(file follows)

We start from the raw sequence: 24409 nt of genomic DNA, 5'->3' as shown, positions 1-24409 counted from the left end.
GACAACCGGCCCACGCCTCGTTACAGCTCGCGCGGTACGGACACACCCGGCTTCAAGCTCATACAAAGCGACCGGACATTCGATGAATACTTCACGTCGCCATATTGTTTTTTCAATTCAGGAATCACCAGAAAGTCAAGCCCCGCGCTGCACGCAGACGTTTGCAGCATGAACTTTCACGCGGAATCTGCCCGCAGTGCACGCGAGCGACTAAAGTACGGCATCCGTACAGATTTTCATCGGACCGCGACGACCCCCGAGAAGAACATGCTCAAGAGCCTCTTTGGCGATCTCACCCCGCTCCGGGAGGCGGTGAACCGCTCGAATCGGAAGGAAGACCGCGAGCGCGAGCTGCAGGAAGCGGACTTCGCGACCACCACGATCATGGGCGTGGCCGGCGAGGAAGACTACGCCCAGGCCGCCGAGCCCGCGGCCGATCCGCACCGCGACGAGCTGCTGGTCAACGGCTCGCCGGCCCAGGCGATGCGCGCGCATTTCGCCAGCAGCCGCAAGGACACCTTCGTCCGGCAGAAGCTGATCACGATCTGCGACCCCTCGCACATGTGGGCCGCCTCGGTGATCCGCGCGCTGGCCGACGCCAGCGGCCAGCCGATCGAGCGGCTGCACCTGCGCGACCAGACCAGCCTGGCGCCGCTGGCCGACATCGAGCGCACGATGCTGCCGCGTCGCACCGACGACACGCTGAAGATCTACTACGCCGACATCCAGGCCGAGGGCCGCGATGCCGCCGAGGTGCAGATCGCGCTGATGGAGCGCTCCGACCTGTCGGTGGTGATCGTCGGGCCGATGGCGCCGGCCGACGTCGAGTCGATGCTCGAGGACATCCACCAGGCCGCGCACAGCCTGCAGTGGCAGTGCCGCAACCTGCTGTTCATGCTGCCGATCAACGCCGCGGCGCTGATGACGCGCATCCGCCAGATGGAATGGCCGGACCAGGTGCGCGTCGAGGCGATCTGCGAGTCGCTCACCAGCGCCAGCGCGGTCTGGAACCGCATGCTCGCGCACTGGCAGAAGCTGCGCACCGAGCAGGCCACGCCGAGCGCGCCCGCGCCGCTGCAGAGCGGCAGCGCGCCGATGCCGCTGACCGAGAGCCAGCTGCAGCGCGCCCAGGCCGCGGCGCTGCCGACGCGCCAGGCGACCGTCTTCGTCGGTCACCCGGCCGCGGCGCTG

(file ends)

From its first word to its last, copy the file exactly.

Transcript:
We start from the raw sequence: 24409 nt of genomic DNA, 5'->3' as shown, positions 1-24409 counted from the left end.
GACAACCGGCCCACGCCTCGTTACAGCTCGCGCGGTACGGACACACCCGGCTTCAAGCTCATACAAAGCGACCGGACATTCGATGAATACTTCACGTCGCCATATTGTTTTTTCAATTCAGGAATCACCAGAAAGTCAAGCCCCGCGCTGCACGCAGACGTTTGCAGCATGAACTTTCACGCGGAATCTGCCCGCAGTGCACGCGAGCGACTAAAGTACGGCATCCGTACAGATTTTCATCGGACCGCGACGACCCCCGAGAAGAACATGCTCAAGAGCCTCTTTGGCGATCTCACCCCGCTCCGGGAGGCGGTGAACCGCTCGAATCGGAAGGAAGACCGCGAGCGCGAGCTGCAGGAAGCGGACTTCGCGACCACCACGATCATGGGCGTGGCCGGCGAGGAAGACTACGCCCAGGCCGCCGAGCCCGCGGCCGATCCGCACCGCGACGAGCTGCTGGTCAACGGCTCGCCGGCCCAGGCGATGCGCGCGCATTTCGCCAGCAGCCGCAAGGACACCTTCGTCCGGCAGAAGCTGATCACGATCTGCGACCCCTCGCACATGTGGGCCGCCTCGGTGATCCGCGCGCTGGCCGACGCCAGCGGCCAGCCGATCGAGCGGCTGCACCTGCGCGACCAGACCAGCCTGGCGCCGCTGGCCGACATCGAGCGCACGATGCTGCCGCGTCGCACCGACGACACGCTGAAGATCTACTACGCCGACATCCAGGCCGAGGGCCGCGATGCCGCCGAGGTGCAGATCGCGCTGATGGAGCGCTCCGACCTGTCGGTGGTGATCGTCGGGCCGATGGCGCCGGCCGACGTCGAGTCGATGCTCGAGGACATCCACCAGGCCGCGCACAGCCTGCAGTGGCAGTGCCGCAACCTGCTGTTCATGCTGCCGATCAACGCCGCGGCGCTGATGACGCGCATCCGCCAGATGGAATGGCCGGACCAGGTGCGCGTCGAGGCGATCTGCGAGTCGCTCACCAGCGCCAGCGCGGTCTGGAACCGCATGCTCGCGCACTGGCAGAAGCTGCGCACCGAGCAGGCCACGCCGAGCGCGCCCGCGCCGCTGCAGAGCGGCAGCGCGCCGATGCCGCTGACCGAGAGCCAGCTGCAGCGCGCCCAGGCCGCGGCGCTGCCGACGCGCCAGGCGACCGTCTTCGTCGGTCACCCGGCCGCGGCGCTG